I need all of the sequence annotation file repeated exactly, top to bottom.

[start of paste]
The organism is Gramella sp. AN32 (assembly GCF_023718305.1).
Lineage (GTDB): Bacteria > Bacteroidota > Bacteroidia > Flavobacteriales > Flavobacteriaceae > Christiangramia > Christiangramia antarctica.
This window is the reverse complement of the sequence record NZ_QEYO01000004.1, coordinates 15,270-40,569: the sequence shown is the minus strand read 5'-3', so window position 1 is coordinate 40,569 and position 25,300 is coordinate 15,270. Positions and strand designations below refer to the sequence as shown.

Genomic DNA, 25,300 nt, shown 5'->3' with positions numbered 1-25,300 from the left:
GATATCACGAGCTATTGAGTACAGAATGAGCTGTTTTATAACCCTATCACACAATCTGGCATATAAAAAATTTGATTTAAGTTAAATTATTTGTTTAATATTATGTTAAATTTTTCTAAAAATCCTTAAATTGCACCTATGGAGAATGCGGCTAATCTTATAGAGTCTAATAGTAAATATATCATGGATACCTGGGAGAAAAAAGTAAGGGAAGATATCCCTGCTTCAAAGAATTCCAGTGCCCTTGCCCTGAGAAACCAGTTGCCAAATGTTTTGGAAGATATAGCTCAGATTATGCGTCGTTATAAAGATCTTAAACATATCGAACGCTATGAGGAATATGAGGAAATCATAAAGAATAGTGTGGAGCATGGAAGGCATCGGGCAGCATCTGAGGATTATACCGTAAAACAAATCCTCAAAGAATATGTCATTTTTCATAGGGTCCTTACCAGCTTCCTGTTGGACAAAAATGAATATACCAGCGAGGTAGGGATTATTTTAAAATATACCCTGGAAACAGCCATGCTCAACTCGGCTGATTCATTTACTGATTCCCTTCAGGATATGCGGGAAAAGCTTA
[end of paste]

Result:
The organism is Gramella sp. AN32 (assembly GCF_023718305.1).
Lineage (GTDB): Bacteria > Bacteroidota > Bacteroidia > Flavobacteriales > Flavobacteriaceae > Christiangramia > Christiangramia antarctica.
This window is the reverse complement of the sequence record NZ_QEYO01000004.1, coordinates 15,270-40,569: the sequence shown is the minus strand read 5'-3', so window position 1 is coordinate 40,569 and position 25,300 is coordinate 15,270. Positions and strand designations below refer to the sequence as shown.

Genomic DNA, 25,300 nt, shown 5'->3' with positions numbered 1-25,300 from the left:
GATATCACGAGCTATTGAGTACAGAATGAGCTGTTTTATAACCCTATCACACAATCTGGCATATAAAAAATTTGATTTAAGTTAAATTATTTGTTTAATATTATGTTAAATTTTTCTAAAAATCCTTAAATTGCACCTATGGAGAATGCGGCTAATCTTATAGAGTCTAATAGTAAATATATCATGGATACCTGGGAGAAAAAAGTAAGGGAAGATATCCCTGCTTCAAAGAATTCCAGTGCCCTTGCCCTGAGAAACCAGTTGCCAAATGTTTTGGAAGATATAGCTCAGATTATGCGTCGTTATAAAGATCTTAAACATATCGAACGCTATGAGGAATATGAGGAAATCATAAAGAATAGTGTGGAGCATGGAAGGCATCGGGCAGCATCTGAGGATTATACCGTAAAACAAATCCTCAAAGAATATGTCATTTTTCATAGGGTCCTTACCAGCTTCCTGTTGGACAAAAATGAATATACCAGCGAGGTAGGGATTATTTTAAAATATACCCTGGAAACAGCCATGCTCAACTCGGCTGATTCATTTACTGATTCCCTTCAGGATATGCGGGAAAAGCTTA